By Ryan Louis Hansen
BOONE, N.C.—Appalachian State University’s Center for Judaic, Holocaust and Peace Studies and the College of Arts and Sciences program in Judaic, Holocaust and Peace Studies collaborated with four organizations to create a study abroad research trip in Holocaust studies for Appalachian students during their 2017 spring break.
Dr. Thomas Pegelow Kaplan, director of Appalachian’s Center for Judaic, Holocaust, and Peace Studies, teaches the student-driven research course titled The Holocaust: interpretation, memory, and representation. He said the course evolves as the trip progresses with students visiting memorials, studying and discussing their work at research centers in Poland and Germany. “I am very eager to avoid what a number of my colleagues in the field have described as Holocaust tourism,” said Pegelow Kaplan.
The center will provide students with financial support through partnerships with the Rosenblatt Family Foundation, the Miriam and Abe Brenner Foundation, the Greensboro Jewish Federation and the German Academic Exchange Service.
Pegelow Kaplan said his students are working on specific facets of the history of the Holocaust. “Most people would go in the gate of Auschwitz and look at the memorial site, look at the hair and the shoes and feel disturbed. Who wouldn’t be?” His course, Pegelow Kaplan explains, takes a deeper look. “We take a sharp left turn and go into the archive in a barrack and work with the senior research historian on the Auschwitz memorial to research topics the students are developing as we speak.”
Students began preparing for this trip at the start of the spring semester, selecting research topics based on the travel itinerary. Some of the topics focus on the Nazi use of slave labor in places like the late 1930s Volkswagen factory in Wolfsburg, where the students visited Volkswagen’s historical archives.
“When you leave the train station in Wolfsburg, you don’t see the memorial to the murdered slave laborers. You see the glass towers where Volkswagen meets Disneyworld, where you should go and pick up your brand new Volkswagen. The tensions are fascinating,” said Pegelow Kaplan. “The question is how do you deal with the past afterwards. That is why I have invited some politicians and witnesses to dinner. The highest-ranking Christian Democrat, the governing party of Wolfsburg, will meet with us to talk about how the city is dealing with the Nazi past. We want the students to make connections between these tensions and how we talk about the history of slavery in the south.”
One of the goals of the trip and the center is to give students from rural North Carolina more insight into the Holocaust and Jewish life. “In this overall area and part of the country, we have seen an uptick in racism and antisemitism violence,” said Pegelow Kaplan. “In terms of countering this and equipping our students to be able to decide how to deal with and prevent that kind of violence, we need to convey the importance of tackling modern genocide and racial violence.”
In addition to talking about student development, Pegelow Kaplan shared his vision for the center to engage with local communities. “We are working with the Jewish Federation in Greensboro to hopefully bring some of our students there to share their experiences on Yom Hashoa.” The Holocaust Remembrance Day is April 24 this year.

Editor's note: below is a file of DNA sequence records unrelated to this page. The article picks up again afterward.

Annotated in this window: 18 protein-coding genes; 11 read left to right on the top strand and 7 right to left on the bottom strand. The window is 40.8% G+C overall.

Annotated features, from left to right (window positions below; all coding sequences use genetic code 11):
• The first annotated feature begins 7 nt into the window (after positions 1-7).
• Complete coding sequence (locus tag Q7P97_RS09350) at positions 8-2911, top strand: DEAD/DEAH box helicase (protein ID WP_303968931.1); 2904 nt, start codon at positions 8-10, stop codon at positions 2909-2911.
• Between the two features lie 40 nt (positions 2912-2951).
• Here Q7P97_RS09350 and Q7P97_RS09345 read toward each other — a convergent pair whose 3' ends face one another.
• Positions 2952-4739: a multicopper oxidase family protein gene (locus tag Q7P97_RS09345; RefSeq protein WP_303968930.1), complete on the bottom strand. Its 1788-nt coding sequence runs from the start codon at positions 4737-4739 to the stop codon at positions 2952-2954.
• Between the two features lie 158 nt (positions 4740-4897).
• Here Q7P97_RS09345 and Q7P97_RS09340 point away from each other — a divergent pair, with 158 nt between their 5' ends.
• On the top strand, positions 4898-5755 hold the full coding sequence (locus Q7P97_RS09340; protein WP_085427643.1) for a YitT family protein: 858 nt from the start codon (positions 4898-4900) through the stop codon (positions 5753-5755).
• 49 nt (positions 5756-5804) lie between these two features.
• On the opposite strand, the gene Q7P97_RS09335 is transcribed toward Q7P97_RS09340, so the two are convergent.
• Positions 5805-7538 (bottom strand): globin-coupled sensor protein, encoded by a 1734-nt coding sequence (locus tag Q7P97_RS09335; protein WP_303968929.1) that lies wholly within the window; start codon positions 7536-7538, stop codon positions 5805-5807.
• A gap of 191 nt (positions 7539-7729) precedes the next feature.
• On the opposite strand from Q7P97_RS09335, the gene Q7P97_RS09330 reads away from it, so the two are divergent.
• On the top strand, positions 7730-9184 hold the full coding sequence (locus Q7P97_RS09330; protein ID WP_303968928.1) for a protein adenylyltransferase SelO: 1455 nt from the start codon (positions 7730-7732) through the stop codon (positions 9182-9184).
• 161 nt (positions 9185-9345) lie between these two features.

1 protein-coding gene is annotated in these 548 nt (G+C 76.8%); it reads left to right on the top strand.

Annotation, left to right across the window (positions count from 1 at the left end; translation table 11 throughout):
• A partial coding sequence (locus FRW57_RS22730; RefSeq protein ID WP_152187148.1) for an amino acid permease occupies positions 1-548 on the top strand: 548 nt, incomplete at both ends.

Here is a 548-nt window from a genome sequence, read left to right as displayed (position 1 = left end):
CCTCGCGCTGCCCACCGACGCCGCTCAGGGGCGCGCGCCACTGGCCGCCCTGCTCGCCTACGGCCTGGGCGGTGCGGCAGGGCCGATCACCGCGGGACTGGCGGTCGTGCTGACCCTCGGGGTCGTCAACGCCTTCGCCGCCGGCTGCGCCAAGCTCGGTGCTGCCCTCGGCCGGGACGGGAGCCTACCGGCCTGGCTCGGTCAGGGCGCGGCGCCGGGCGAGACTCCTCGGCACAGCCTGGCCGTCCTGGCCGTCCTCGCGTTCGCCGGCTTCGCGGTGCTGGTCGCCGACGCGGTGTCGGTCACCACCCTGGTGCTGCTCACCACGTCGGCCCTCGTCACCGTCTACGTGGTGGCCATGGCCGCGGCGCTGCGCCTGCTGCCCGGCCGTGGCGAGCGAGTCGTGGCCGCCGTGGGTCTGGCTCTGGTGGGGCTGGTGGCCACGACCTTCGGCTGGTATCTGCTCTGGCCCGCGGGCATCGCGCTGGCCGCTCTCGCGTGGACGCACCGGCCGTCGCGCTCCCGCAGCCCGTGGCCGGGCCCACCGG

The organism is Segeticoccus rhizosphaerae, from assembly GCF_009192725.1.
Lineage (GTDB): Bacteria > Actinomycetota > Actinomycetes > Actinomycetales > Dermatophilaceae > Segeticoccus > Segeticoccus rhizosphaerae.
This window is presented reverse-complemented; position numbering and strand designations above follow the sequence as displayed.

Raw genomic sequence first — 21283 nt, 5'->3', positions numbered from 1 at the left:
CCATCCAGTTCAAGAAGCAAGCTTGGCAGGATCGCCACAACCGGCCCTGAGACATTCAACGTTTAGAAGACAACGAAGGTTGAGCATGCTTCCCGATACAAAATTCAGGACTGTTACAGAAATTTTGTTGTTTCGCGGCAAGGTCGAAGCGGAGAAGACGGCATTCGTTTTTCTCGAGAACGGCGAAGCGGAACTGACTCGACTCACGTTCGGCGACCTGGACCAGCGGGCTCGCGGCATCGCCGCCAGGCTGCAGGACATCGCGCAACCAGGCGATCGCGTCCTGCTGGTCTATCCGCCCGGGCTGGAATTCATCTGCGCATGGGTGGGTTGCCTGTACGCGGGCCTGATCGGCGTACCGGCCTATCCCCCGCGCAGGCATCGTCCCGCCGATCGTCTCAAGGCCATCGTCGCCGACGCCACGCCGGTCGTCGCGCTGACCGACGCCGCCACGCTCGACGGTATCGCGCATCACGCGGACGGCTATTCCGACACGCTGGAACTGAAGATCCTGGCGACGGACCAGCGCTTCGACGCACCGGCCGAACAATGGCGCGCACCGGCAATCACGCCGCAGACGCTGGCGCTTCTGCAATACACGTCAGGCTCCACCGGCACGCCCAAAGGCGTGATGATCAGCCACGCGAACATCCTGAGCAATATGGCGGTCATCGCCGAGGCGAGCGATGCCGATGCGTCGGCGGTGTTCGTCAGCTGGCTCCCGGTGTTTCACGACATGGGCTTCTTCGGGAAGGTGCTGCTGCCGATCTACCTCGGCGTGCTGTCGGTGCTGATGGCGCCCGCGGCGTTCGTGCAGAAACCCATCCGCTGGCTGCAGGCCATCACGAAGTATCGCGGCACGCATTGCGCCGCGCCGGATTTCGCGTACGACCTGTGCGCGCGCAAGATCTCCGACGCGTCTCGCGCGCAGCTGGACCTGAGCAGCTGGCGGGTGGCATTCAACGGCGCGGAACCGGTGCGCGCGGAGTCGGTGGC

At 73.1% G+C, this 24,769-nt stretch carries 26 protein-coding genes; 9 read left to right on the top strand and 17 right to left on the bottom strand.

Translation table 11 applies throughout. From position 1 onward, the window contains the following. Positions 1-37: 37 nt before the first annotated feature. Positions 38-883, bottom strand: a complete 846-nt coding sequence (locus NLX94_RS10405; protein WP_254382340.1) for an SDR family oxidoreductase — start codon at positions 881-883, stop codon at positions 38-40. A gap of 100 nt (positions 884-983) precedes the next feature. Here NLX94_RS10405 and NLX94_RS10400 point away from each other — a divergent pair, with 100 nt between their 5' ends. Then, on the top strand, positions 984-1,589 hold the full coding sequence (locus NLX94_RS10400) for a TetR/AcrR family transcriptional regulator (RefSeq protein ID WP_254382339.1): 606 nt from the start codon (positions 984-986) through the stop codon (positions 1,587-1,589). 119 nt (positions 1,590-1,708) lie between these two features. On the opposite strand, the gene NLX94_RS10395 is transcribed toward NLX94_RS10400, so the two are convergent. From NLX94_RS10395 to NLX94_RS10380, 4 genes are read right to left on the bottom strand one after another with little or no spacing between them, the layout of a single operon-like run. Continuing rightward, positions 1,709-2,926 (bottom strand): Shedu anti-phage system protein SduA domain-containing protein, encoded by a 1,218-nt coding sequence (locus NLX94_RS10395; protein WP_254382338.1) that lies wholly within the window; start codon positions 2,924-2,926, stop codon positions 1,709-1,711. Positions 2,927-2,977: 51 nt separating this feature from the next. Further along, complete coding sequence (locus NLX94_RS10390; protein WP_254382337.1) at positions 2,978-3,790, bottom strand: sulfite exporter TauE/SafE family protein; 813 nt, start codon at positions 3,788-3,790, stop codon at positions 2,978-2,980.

About the Center for Judaic, Holocaust, and Peace Studies
Appalachian State University’s Center for Judaic, Holocaust and Peace Studies was founded in 2002 to develop new educational opportunities for students, teachers and the community. Located administratively within the College of Arts and Sciences, the center seeks to strengthen tolerance, understanding and remembrance by increasing the knowledge of Jewish culture and history, teaching the history and meaning of the Holocaust, and utilizing these experiences to explore peaceful avenues for human improvement and the prevention of further genocides. The Center for Judaic, Holocaust and Peace Studies is an associate institutional member of the Association of Jewish Studies, a member of the Association of Holocaust Organizations and a member of the North Carolina Consortium of Jewish Studies.
About the College of Arts and Sciences
The College of Arts and Sciences is home to 16 academic departments spanning the humanities, social sciences, and the mathematical and natural sciences. The college is dedicated to providing instruction and research essential to the university’s mission and seeks to cultivate the habits of inquiry, learning and service among all its constituents. There are approximately 5,700 student majors. As the college is also largely responsible for implementing Appalachian’s general education curriculum, it is heavily involved in the education of all students at the university, including those pursuing majors in other colleges.
Appalachian State University, in North Carolina’s Blue Ridge Mountains, prepares students to lead purposeful lives as global citizens who understand and engage their responsibilities in creating a sustainable future for all. The transformational Appalachian experience promotes a spirit of inclusion that brings people together in inspiring ways to acquire and create knowledge, to grow holistically, to act with passion and determination, and embrace diversity and difference. As one of 17 campuses in the University of North Carolina system, Appalachian enrolls about 18,000 students, has a low student-to-faculty ratio and offers more than 150 undergraduate and graduate majors.